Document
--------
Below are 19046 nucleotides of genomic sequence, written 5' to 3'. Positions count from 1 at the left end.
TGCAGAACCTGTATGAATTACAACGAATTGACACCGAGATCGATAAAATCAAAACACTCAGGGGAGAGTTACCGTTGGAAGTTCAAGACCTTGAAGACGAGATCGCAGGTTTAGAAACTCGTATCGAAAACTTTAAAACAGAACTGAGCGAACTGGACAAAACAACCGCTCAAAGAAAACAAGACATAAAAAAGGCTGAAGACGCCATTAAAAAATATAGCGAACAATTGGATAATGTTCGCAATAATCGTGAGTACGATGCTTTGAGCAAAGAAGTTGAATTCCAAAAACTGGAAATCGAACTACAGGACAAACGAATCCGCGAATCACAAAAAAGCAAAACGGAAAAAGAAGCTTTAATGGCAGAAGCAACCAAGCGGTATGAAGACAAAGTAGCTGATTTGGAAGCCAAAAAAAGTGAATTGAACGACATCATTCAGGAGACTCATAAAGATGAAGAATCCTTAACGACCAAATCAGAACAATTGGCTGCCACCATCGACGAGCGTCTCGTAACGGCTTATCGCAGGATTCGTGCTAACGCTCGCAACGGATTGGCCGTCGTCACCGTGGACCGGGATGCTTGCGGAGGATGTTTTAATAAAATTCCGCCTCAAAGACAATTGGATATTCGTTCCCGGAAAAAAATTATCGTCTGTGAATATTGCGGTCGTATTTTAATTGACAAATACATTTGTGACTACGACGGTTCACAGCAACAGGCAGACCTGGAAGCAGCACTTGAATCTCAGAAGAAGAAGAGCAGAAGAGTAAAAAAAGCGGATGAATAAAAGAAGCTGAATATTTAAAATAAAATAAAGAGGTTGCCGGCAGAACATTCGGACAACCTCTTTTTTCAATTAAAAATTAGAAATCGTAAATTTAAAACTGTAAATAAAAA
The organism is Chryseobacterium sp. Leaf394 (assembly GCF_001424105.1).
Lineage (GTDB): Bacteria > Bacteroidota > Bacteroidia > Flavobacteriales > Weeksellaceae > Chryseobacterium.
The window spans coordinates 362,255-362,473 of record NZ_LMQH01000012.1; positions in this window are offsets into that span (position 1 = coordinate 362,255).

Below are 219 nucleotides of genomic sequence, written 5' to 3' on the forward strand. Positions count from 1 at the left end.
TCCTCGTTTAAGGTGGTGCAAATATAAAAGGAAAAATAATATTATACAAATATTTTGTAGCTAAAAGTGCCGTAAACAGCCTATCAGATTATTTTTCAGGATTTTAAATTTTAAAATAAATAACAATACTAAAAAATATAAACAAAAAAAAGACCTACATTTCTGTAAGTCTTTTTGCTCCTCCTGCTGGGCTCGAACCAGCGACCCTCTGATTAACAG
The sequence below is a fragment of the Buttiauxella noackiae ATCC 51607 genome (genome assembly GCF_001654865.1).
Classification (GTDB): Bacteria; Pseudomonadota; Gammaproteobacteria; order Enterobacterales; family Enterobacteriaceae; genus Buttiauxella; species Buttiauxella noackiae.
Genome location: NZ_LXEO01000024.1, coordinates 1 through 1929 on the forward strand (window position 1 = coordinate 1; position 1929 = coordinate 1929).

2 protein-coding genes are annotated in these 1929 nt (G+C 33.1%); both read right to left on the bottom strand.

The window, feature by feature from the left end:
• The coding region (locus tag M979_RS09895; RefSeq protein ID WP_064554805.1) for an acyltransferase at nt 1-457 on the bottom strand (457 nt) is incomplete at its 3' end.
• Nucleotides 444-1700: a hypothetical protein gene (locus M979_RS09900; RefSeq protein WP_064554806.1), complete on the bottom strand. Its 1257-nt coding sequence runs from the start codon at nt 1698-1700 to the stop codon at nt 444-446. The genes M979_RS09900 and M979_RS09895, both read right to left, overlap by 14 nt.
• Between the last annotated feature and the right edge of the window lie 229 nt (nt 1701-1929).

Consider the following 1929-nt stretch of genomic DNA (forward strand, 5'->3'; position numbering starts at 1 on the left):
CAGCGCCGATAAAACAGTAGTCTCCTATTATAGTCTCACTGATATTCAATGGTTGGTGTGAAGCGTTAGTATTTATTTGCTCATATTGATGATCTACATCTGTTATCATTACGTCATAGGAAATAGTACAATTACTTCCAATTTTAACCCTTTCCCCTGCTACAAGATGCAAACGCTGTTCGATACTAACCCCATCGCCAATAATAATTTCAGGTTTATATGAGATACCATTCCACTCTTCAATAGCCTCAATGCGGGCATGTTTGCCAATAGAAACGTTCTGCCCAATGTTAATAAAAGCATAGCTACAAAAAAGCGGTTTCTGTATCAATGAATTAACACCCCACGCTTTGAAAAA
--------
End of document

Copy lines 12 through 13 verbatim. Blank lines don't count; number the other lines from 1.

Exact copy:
The window, feature by feature from the left end:
• The coding region (locus tag M979_RS09895; RefSeq protein ID WP_064554805.1) for an acyltransferase at nt 1-457 on the bottom strand (457 nt) is incomplete at its 3' end.